Sustaining the quality of the Nation’s water resources and the health of our diverse ecosystems depends on the availability of sound water-resources data and information to develop effective, science-based policies. Effective management of water resources also brings more certainty and efficiency to important economic sectors. Taken together, these actions lead to immediate and long-term economic, social, and environmental benefits that will make a difference to the lives of the almost 400 million people projected to live in the United States by 2050.
The Chesapeake Bay is the largest and most productive estuary in the United States and is a vital environmental and economic resource. Approximately half of the water volume of the Chesapeake Bay originates from streams and rivers that drain the 64,243 mi2 Chesapeake Bay watershed. The Bay and its tributaries have been degraded by excessive nutrients, such as nitrogen, from contributing watersheds. Inputs of nitrogen to the Bay lead to increased algal growth, decreased dissolved oxygen, and declining fisheries. In 2000, the Chesapeake Bay was listed as impaired under the Clean Water Act and Total Maximum Daily Loads (TMDLs) for nutrients and sediment have been established to assist with management actions aimed at nutrient reductions. Effective nutrient management requires an understanding of past, present, and future nutrient sources, fate, and transport in the watershed.
The Chesapeake Bay community has been a pioneer in science, management, and regulation to improve water quality. Factors like climate, hydrology, source inputs, and management controls play a vital role in determining the delivery and magnitude of nitrogen inputs to the Bay. Science in the form of monitoring data, predictive tools, and interpretive reports can help inform decisions to better balance the use and control of nitrogen in coastal areas. The findings in this report can contribute to effective management of the Bay and its watershed by providing a synthesis of the understanding of how human activities and environmental change in the watershed in the past, present, and future will influence the export of nitrogen to the Bay.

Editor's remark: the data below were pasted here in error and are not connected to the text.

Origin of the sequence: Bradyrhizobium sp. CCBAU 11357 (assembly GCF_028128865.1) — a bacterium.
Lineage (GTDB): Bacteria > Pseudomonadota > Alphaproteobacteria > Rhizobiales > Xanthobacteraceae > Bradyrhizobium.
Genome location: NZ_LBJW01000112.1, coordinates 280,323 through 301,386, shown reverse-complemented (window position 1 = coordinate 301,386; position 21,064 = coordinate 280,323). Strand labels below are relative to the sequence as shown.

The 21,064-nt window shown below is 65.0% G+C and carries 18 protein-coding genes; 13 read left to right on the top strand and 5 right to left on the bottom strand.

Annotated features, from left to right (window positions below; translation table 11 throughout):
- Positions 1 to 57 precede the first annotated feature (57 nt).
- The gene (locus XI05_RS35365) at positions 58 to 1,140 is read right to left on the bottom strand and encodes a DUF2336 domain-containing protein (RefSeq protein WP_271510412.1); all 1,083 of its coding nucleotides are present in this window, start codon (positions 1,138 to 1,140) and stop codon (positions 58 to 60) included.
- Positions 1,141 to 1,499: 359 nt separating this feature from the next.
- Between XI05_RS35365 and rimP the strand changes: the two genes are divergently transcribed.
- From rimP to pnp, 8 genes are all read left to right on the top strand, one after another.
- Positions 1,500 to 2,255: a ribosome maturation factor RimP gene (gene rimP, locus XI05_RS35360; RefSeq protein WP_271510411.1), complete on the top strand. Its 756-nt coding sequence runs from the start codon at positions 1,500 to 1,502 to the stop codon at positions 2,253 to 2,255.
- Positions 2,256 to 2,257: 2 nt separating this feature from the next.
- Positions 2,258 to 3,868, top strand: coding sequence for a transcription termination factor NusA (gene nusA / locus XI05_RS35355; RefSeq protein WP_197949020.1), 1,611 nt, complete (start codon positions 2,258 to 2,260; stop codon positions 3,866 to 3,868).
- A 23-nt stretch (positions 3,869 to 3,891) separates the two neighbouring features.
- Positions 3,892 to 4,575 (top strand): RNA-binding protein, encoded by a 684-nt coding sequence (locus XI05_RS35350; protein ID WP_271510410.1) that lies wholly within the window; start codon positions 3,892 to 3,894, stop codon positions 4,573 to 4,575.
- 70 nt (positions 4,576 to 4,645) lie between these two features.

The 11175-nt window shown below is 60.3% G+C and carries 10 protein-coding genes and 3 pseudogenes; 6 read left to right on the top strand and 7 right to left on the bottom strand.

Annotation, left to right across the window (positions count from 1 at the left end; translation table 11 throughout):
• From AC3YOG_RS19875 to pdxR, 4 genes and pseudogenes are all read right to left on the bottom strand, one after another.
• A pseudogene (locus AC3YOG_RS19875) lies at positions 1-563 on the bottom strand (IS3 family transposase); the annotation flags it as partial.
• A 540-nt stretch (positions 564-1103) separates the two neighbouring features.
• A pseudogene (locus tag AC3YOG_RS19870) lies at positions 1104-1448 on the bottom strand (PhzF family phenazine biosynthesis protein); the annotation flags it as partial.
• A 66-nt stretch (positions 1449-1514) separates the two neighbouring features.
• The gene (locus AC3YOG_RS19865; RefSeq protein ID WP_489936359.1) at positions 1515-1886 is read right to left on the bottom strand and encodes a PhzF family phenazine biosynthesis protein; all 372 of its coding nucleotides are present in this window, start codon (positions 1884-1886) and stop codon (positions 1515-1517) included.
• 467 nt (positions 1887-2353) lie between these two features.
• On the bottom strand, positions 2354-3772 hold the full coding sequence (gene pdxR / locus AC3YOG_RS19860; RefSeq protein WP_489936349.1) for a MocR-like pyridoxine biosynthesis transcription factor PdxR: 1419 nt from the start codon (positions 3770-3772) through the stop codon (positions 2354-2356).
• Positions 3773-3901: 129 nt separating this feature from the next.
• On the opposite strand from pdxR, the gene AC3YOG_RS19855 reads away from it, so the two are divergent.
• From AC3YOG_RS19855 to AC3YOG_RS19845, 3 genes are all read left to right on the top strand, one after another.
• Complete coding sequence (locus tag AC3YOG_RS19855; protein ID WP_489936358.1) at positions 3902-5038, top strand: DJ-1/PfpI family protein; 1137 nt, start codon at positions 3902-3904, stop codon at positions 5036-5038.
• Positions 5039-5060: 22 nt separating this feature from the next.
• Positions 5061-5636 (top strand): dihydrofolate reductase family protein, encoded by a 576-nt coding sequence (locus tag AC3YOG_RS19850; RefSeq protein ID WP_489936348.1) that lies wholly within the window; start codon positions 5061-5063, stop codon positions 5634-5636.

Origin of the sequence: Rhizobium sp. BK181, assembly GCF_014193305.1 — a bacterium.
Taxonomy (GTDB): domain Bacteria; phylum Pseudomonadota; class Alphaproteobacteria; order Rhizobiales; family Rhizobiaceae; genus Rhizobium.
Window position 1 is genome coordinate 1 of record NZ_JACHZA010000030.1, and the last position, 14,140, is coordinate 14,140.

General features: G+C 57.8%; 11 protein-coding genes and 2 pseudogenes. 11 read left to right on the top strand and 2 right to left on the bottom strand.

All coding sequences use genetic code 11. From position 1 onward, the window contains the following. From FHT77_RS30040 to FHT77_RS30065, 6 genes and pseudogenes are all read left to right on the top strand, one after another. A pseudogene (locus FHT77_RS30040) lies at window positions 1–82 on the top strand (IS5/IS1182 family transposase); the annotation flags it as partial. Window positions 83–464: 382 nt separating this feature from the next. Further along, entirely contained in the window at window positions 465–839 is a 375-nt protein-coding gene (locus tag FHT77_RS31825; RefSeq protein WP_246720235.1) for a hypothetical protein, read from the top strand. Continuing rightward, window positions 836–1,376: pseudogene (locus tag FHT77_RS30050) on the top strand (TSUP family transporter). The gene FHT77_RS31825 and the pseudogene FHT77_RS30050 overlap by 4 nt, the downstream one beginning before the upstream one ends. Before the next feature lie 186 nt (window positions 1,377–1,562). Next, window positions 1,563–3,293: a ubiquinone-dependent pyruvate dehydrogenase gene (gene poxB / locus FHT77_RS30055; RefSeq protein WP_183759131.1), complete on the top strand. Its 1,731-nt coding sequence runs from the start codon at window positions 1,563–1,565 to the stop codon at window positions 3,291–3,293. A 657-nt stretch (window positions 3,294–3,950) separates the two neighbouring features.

We hope this publication will provide you with insights and information to meet your water resource needs and will foster increased civilian awareness and involvement in the protection and restoration of our Nation’s waters. The information in this report is intended primarily for those interested or involved in resource management and protection, conservation, regulation, and policymaking at the regional and national levels.
|Title||Nitrogen in the Chesapeake Bay watershed—A century of change, 1950–2050|
|Authors||John W. Clune, Paul D. Capel, Matthew P. Miller, Douglas A. Burns, Andrew J. Sekellick, Peter R. Claggett, Richard H. Coupe, Rosemary M. Fanelli, Ana Maria Garcia, Jeff P. Raffensperger, Silvia Terziotti, Gopal Bhatt, Joel D. Blomquist, Kristina G. Hopkins, Jennifer L. Keisman, Lewis C. Linker, Gary W. Shenk, Richard A. Smith, Alex Soroka, James S. Webber, David M. Wolock, Qian Zhang|
|Publication Subtype||USGS Numbered Series|
|Record Source||USGS Publications Warehouse|
|USGS Organization||New York Water Science Center; Pennsylvania Water Science Center; Utah Water Science Center; South Atlantic Water Science Center; VA/WV Water Science Center; Maryland-Delaware-District of Columbia Water Science Center|
Narrated presentation that provides a unique, long-term perspective (1950-2050) of the major drivers of nitrogen change up to the present, and forecasts how they may affect nitrogen into the future for the Chesapeake Bay watershed.